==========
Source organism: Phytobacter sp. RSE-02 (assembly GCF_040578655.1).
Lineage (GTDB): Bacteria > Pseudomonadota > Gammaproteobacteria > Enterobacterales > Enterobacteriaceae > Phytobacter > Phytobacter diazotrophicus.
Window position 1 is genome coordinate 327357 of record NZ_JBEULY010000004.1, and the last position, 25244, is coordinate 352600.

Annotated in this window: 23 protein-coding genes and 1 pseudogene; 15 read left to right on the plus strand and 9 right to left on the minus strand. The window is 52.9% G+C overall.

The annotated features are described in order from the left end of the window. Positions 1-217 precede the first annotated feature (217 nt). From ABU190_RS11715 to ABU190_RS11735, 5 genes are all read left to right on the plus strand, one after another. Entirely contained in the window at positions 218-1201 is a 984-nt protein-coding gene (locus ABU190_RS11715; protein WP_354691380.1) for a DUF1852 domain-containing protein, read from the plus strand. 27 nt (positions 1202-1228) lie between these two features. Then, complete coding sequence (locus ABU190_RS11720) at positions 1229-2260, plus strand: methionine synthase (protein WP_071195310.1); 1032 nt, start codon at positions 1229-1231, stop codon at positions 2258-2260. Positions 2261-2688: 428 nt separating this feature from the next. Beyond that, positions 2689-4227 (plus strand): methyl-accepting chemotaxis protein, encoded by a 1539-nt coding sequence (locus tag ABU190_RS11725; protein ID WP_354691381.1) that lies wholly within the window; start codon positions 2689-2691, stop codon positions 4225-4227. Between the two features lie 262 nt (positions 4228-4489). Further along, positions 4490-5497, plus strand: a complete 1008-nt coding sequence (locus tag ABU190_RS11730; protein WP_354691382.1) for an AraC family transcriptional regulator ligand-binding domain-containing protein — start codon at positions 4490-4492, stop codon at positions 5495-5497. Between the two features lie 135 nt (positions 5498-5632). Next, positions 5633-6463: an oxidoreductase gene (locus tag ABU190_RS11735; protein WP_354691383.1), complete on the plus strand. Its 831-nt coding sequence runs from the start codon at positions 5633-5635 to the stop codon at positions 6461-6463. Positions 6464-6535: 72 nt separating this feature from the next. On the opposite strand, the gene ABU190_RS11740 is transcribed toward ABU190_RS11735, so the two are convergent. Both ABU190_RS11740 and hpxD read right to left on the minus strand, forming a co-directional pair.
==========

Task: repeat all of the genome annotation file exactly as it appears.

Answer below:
Source organism: Phytobacter sp. RSE-02 (assembly GCF_040578655.1).
Lineage (GTDB): Bacteria > Pseudomonadota > Gammaproteobacteria > Enterobacterales > Enterobacteriaceae > Phytobacter > Phytobacter diazotrophicus.
Window position 1 is genome coordinate 327357 of record NZ_JBEULY010000004.1, and the last position, 25244, is coordinate 352600.

Annotated in this window: 23 protein-coding genes and 1 pseudogene; 15 read left to right on the plus strand and 9 right to left on the minus strand. The window is 52.9% G+C overall.

The annotated features are described in order from the left end of the window. Positions 1-217 precede the first annotated feature (217 nt). From ABU190_RS11715 to ABU190_RS11735, 5 genes are all read left to right on the plus strand, one after another. Entirely contained in the window at positions 218-1201 is a 984-nt protein-coding gene (locus ABU190_RS11715; protein WP_354691380.1) for a DUF1852 domain-containing protein, read from the plus strand. 27 nt (positions 1202-1228) lie between these two features. Then, complete coding sequence (locus ABU190_RS11720) at positions 1229-2260, plus strand: methionine synthase (protein WP_071195310.1); 1032 nt, start codon at positions 1229-1231, stop codon at positions 2258-2260. Positions 2261-2688: 428 nt separating this feature from the next. Beyond that, positions 2689-4227 (plus strand): methyl-accepting chemotaxis protein, encoded by a 1539-nt coding sequence (locus tag ABU190_RS11725; protein ID WP_354691381.1) that lies wholly within the window; start codon positions 2689-2691, stop codon positions 4225-4227. Between the two features lie 262 nt (positions 4228-4489). Further along, positions 4490-5497, plus strand: a complete 1008-nt coding sequence (locus tag ABU190_RS11730; protein WP_354691382.1) for an AraC family transcriptional regulator ligand-binding domain-containing protein — start codon at positions 4490-4492, stop codon at positions 5495-5497. Between the two features lie 135 nt (positions 5498-5632). Next, positions 5633-6463: an oxidoreductase gene (locus tag ABU190_RS11735; protein WP_354691383.1), complete on the plus strand. Its 831-nt coding sequence runs from the start codon at positions 5633-5635 to the stop codon at positions 6461-6463. Positions 6464-6535: 72 nt separating this feature from the next. On the opposite strand, the gene ABU190_RS11740 is transcribed toward ABU190_RS11735, so the two are convergent. Both ABU190_RS11740 and hpxD read right to left on the minus strand, forming a co-directional pair.